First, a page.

There are certain fundamental tenets our country is founded on: Life, liberty and the pursuit of happiness are the obvious ones, which, if you channel your high school U.S. history class, you’ll remember are central to the Declaration of Independence. But there’s an unlikelier principle, once sacred to our country, now under fire in the city of San Francisco: the right to conveniently purchase booze.
Somehow, through the centuries following our nation’s conception, we Americans have lost touch with our country’s drinking side. According to travel logs aboard the Mayflower, the first settlers in America chose to settle in Plymouth Rock because they ran out of beer provisions. George Washington won his first election after distributing alcohol to would-be voters. Thomas Jefferson wrote the first draft of the Declaration of Independence in a tavern. Even Paul Revere’s famous midnight ride was supposedly fueled by a few glasses of rum. If freedom beats steadily in Lady Liberty’s bosom, then alcohol digests slowly in her liver — provided she remembered to bring her driver’s license to Samuel Adams’ neighborhood tavern.
I’m not arguing “Shots, shots, shots” should be our nation’s new national anthem (nor am I arguing against it). But truly, the America we live in today is a far more sober nation than how it started. Nowhere is that point clearer than San Francisco’s push to ban the purchase of alcohol through self-checkout machines in grocery stores statewide. Citing a study performed by our very own San Diego State, research showed “vulnerabilities in self-checkout machines which allowed minors to purchase alcohol without providing age verification.”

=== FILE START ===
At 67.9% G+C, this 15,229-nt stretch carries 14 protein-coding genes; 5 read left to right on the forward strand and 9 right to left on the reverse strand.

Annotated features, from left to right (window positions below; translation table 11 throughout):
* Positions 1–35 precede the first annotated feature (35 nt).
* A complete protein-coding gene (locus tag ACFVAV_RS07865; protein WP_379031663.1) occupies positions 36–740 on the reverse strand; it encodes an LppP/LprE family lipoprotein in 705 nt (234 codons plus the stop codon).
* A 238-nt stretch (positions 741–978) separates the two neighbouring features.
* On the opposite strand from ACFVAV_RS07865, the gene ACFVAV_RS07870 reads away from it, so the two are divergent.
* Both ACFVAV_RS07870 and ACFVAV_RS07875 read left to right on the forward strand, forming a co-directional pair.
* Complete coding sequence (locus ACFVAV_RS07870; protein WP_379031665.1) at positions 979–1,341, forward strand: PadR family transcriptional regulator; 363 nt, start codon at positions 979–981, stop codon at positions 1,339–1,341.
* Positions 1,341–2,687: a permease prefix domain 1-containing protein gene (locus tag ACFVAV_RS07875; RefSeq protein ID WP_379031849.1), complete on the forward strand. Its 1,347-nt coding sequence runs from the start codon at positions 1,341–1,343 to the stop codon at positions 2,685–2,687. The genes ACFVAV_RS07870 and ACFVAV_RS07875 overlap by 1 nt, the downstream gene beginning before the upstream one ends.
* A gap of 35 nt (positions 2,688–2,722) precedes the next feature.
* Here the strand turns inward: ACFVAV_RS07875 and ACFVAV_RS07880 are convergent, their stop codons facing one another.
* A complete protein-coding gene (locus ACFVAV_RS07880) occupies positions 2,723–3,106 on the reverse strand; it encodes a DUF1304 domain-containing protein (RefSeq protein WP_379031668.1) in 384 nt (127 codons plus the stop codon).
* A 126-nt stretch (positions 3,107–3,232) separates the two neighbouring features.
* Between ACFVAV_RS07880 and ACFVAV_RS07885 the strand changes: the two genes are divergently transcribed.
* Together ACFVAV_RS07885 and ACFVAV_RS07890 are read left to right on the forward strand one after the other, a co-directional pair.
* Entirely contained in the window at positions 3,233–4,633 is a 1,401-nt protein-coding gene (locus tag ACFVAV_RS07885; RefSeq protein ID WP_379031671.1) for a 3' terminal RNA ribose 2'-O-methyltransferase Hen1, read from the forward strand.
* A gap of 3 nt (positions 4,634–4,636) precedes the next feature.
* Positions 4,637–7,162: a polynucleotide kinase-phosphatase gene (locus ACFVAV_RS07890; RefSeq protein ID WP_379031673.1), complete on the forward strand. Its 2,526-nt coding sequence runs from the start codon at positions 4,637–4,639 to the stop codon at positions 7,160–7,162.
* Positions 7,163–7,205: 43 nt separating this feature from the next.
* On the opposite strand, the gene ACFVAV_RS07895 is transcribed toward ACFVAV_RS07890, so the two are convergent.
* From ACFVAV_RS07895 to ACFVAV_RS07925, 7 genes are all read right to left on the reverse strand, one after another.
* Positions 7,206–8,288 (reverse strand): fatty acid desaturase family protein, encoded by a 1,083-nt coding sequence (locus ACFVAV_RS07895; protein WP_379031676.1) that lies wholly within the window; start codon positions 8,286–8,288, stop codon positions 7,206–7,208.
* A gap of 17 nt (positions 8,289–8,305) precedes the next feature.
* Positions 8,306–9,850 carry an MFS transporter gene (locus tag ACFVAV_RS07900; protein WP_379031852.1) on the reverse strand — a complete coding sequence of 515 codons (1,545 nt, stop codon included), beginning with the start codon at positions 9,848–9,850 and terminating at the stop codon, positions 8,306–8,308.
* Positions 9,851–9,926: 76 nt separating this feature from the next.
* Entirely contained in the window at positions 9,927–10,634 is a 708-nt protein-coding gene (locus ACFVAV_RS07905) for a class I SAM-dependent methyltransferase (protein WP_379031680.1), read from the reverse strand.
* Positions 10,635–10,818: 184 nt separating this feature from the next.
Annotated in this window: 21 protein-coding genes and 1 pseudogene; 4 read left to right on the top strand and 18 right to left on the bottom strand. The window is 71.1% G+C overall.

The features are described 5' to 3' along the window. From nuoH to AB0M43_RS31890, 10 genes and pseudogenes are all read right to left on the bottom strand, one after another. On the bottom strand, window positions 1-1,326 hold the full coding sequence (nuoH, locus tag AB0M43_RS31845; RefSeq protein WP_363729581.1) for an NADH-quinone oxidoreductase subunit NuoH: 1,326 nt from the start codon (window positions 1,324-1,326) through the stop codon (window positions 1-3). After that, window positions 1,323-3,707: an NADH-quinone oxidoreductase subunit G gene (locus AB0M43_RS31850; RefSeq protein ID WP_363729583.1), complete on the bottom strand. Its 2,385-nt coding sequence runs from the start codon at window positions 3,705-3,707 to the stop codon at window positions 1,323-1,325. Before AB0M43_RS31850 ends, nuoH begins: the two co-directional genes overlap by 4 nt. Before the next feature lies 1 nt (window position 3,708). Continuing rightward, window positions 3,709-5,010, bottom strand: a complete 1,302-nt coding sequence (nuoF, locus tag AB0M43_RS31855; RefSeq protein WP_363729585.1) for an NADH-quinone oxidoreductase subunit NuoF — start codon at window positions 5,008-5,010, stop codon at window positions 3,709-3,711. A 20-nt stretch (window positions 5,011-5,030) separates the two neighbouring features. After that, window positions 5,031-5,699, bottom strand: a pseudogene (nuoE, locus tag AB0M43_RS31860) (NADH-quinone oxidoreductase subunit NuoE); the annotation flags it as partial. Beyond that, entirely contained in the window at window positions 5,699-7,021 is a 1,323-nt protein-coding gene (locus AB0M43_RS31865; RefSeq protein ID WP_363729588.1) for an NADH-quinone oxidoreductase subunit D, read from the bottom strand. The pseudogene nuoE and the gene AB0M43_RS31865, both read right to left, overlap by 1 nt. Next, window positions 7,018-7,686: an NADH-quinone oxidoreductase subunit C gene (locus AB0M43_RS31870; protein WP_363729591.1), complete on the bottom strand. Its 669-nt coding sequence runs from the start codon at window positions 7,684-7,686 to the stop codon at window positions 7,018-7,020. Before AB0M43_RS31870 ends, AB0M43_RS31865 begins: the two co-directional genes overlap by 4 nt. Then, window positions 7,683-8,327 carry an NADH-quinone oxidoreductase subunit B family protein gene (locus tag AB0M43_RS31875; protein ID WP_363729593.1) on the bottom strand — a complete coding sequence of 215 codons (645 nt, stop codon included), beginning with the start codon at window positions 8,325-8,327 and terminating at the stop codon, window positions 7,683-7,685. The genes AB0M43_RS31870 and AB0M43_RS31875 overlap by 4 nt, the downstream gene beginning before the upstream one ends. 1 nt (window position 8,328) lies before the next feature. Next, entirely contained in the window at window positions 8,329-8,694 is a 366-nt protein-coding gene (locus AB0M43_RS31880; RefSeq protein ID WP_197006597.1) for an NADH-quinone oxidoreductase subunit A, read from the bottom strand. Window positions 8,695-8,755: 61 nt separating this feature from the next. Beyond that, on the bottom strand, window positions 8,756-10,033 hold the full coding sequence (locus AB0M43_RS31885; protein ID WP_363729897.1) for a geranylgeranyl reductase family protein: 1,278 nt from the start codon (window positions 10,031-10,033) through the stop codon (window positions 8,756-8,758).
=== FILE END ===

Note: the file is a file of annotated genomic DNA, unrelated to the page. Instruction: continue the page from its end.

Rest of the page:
According to the study, self-checkout machines failed to flag alcohol purchases about 9 percent of the time, but in nearly all of those instances store employees arrived quickly to check IDs.
Clearly underage drinking is irresponsible, and I’m not going to suggest otherwise. But I question banning this ultra-convenient method of purchasing alcohol based on the assumption minors are hijacking the system to their benefit, especially when ending this convenience is seen as an end-all, be-all solution to underage alcohol abuse. Or, in the words of Bruce Lee Livingston, CEO of alcohol watchdog group Marin Institute, a contributing factor to “violent crime, car crashes and high-risk sex.”
But preventing underage drinking is not the only reason AB183, which recently passed the California State Senate, is being pushed to pass. The United Food and Commercial Workers International Union is using this bill as an opportunity to force grocery stores, which have increasingly replaced employees with the more convenient self-checkout machines, to hire more workers.
The truth is, banning alcohol sales in self-checkout machines will not end underage drinking. What it will do is take away a convenience all Americans enjoy to fuel special interest groups — one of the very things tearing our country apart. Americans, defend your right to buy alcohol conveniently. Raise your glass to alcohol-purchasing freedom, and toast our patriotic history as an alcohol-imbibing nation. Cheers.